Seneca Ceremony, 1731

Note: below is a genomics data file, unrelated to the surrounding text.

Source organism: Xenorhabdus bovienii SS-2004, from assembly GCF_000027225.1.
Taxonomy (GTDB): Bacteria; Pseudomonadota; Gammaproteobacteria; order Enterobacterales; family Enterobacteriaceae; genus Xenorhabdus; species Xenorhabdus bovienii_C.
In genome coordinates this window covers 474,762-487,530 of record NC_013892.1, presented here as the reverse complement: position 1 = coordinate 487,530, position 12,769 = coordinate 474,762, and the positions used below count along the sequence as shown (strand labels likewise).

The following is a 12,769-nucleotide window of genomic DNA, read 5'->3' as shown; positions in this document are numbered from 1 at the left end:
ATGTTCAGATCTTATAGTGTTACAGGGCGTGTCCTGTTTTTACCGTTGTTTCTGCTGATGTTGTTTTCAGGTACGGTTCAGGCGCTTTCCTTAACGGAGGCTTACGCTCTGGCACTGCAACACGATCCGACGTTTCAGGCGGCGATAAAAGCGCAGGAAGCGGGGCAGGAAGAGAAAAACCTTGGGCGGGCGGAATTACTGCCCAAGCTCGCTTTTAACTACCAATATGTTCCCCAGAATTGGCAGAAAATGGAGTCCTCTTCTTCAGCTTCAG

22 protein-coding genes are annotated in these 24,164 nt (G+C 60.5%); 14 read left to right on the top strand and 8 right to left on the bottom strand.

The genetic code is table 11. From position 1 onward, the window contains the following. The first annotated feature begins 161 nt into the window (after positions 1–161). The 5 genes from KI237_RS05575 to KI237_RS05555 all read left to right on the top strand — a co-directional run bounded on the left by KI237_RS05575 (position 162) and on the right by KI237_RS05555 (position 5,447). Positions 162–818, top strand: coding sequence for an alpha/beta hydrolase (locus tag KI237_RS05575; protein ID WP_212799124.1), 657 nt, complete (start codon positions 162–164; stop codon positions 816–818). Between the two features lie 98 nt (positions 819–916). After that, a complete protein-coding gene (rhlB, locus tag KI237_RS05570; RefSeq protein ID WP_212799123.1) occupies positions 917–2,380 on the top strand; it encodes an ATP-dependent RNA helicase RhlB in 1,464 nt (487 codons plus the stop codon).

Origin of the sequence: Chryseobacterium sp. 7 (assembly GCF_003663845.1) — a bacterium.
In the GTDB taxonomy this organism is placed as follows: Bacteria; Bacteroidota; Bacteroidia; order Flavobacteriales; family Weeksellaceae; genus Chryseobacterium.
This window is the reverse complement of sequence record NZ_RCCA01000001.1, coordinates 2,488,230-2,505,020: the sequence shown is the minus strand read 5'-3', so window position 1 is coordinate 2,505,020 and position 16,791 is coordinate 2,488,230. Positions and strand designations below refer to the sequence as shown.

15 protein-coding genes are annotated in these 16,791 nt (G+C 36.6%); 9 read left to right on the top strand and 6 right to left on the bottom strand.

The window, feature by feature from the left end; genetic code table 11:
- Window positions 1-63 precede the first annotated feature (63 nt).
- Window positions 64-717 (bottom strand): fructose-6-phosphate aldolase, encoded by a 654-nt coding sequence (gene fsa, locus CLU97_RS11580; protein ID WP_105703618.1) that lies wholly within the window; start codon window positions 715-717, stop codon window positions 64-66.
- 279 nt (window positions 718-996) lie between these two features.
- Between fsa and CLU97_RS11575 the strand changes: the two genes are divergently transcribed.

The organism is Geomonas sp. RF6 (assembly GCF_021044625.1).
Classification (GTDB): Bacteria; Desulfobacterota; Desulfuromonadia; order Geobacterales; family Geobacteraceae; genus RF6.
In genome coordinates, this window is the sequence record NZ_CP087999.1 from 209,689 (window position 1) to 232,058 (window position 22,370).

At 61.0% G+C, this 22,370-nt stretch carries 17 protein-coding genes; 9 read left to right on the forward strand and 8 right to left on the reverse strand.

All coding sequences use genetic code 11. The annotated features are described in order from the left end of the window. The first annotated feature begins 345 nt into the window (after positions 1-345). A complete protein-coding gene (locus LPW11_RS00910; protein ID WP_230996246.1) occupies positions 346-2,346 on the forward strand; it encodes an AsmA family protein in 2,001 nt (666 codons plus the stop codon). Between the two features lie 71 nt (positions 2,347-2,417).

Throughout the greater part of the region once occupied by the Five Nations are- discovered their ancient cemeteries, often situated near the sites of their former villages. Some have been examined, and these usually reveal the human remains, now rapidly disappearing, lying in an extended position. Few accounts of the ceremonies which attended the death and burial of these people have been preserved, but one of the most interesting relates to the Seneca, as enacted during the month of June, 1731. True, the two persons who were buried at this Seneca village were not members of the tribe, but, nevertheless, the rites were those of the latter. The relation is preserved in the journal of a Frenchman who visited the Seneca at that time, accompanied by a small party of Algonquian Indians. During the visit one of the Algonquian women was killed by her husband and he in turn was executed by the Seneca. The double funeral which followed was described by the French traveler, who recorded many interesting details. Re first referred to a structure where the bodies were kept for several days after death and there prepared for burial, and when he arrived at this cabin it was already crowded with men and women, “all seated or rather squatting on their knees, with the exception of four women, who, with disheveled locks, were lying face downward, at the feet of the dead woman.” These were the chief mourners. The body of the woman was placed on an elevated stage. It was dressed in blue and white garments and a wampum belt was the only ornament. The face was painted, with vermilion on the lips. In her right hand was placed a garden implement, “to denote that during her life she had been a good worker,” and in the left hand rested ” the end of a rope, the other end of which, floating in a large bark dish, indicated the sad fate which brought her life to an end.” This refers to her having been drowned. The body of her husband, who had been executed by the Seneca, was on the opposite side of the cabin, ” but in a most humiliating posture, for he had been stretched at length on his blanket, face downward, with his hands joined over his head, as if to bear witness to the despair or the repentance which he would have felt for his crime, had he been alive.” His body and face were painted with white and black, and he was partly covered with rags. Suspended from a pole placed for the purpose between his legs were “his gun, his hatchet, his knife, his pouch of tobacco, and all his belongings.” The interior of the cabin was crowded, and as many more were grouped about outside, and now the ” Mistress of Ceremonies . . . began to chant her doleful lamentations.” She related how the two had met their deaths, and “scarcely had she made the first movement, weeping alone, when the four other women whom I have mentioned, arose and responded regularly to her cadence that is to say, they made their lamentations in turn and with the same intonation as the leader, whose every gesture they imitated. . . . These women tore their hair, joined their hands toward heaven, and poured forth in a plaintive tone a torrent of words suitable to the person, whose part they represented, according to the different degrees of